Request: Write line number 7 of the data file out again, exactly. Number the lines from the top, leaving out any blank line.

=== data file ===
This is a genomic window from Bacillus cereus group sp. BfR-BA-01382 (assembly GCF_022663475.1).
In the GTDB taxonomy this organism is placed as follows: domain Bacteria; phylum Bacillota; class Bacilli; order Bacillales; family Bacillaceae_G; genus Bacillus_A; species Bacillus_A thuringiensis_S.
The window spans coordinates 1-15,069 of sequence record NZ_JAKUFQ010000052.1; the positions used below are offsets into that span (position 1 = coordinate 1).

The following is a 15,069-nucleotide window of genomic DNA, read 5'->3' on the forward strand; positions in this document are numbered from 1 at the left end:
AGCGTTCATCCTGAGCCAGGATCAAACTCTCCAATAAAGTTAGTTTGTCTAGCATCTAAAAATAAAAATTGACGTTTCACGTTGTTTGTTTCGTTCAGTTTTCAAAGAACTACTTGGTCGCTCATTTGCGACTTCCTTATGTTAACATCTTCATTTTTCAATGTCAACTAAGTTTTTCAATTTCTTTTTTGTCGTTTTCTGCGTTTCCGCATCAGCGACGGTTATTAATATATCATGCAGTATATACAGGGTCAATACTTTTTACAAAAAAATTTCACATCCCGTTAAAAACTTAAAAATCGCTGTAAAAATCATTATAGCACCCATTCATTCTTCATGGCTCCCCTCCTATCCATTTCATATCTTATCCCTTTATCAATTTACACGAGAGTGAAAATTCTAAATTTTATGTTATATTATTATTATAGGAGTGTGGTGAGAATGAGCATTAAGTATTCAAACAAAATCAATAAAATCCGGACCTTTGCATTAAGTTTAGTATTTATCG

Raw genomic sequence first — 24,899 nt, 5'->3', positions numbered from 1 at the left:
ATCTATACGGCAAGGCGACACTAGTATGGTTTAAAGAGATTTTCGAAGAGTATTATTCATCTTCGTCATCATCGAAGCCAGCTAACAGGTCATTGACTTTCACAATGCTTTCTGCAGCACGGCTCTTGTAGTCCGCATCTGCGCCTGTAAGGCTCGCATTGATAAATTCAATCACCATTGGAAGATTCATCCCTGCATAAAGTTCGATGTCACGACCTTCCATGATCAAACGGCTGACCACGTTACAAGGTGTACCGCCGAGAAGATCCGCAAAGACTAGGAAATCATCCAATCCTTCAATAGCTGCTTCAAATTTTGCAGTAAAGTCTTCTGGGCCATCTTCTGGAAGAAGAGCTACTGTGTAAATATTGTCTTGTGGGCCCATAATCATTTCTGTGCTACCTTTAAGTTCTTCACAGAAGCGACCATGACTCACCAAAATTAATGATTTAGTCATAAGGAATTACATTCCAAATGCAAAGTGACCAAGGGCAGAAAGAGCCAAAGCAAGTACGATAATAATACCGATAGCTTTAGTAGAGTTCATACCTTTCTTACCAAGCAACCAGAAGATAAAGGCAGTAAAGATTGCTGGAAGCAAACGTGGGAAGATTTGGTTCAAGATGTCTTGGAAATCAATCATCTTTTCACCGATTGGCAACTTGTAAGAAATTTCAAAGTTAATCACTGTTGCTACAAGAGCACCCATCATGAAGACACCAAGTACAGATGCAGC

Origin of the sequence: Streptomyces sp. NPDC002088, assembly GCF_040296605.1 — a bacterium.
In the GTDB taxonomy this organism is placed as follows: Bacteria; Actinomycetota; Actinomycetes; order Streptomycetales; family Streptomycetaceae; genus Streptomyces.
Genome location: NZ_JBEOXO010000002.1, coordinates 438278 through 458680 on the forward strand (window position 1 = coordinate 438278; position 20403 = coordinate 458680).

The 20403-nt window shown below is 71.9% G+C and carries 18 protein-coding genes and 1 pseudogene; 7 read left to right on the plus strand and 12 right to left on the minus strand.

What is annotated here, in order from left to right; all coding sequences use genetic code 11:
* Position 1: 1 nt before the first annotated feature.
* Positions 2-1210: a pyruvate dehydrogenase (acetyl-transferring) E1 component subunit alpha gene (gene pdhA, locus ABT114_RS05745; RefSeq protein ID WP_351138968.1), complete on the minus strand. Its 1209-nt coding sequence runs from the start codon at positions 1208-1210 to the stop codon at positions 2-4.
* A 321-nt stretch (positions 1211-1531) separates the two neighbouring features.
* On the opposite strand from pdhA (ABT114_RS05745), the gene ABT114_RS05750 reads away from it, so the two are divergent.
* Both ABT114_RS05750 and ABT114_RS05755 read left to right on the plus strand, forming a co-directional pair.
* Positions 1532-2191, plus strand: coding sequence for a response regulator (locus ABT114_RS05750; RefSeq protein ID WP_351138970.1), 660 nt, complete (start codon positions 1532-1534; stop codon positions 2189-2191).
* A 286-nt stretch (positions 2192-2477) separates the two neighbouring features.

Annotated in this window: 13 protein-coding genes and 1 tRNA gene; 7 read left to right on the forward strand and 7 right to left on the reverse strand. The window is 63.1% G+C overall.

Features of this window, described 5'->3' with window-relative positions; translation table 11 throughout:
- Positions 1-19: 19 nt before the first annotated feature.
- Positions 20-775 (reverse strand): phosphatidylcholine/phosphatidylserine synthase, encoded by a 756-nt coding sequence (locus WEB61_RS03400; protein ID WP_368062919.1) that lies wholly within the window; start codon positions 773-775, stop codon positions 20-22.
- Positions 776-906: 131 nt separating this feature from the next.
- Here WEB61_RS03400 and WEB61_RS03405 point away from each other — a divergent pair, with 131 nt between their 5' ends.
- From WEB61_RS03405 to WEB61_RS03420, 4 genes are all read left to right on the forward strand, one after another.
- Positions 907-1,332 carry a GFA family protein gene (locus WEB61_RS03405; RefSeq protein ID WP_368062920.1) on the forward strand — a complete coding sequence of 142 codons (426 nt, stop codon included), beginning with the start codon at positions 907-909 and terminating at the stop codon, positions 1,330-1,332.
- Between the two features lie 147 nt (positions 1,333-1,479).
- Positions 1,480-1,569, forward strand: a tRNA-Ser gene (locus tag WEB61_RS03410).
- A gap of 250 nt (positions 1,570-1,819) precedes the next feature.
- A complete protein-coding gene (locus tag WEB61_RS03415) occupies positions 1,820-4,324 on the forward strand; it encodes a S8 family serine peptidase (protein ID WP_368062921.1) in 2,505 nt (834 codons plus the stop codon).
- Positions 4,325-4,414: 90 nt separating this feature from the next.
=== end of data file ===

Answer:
ATCTATACGGCAAGGCGACACTAGTATGGTTTAAAGAGATTTTCGAAGAGTATTATTCATCTTCGTCATCATCGAAGCCAGCTAACAGGTCATTGACTTTCACAATGCTTTCTGCAGCACGGCTCTTGTAGTCCGCATCTGCGCCTGTAAGGCTCGCATTGATAAATTCAATCACCATTGGAAGATTCATCCCTGCATAAAGTTCGATGTCACGACCTTCCATGATCAAACGGCTGACCACGTTACAAGGTGTACCGCCGAGAAGATCCGCAAAGACTAGGAAATCATCCAATCCTTCAATAGCTGCTTCAAATTTTGCAGTAAAGTCTTCTGGGCCATCTTCTGGAAGAAGAGCTACTGTGTAAATATTGTCTTGTGGGCCCATAATCATTTCTGTGCTACCTTTAAGTTCTTCACAGAAGCGACCATGACTCACCAAAATTAATGATTTAGTCATAAGGAATTACATTCCAAATGCAAAGTGACCAAGGGCAGAAAGAGCCAAAGCAAGTACGATAATAATACCGATAGCTTTAGTAGAGTTCATACCTTTCTTACCAAGCAACCAGAAGATAAAGGCAGTAAAGATTGCTGGAAGCAAACGTGGGAAGATTTGGTTCAAGATGTCTTGGAAATCAATCATCTTTTCACCGATTGGCAACTTGTAAGAAATTTCAAAGTTAATCACTGTTGCTACAAGAGCACCCATCATGAAGACACCAAGTACAGATGCAGC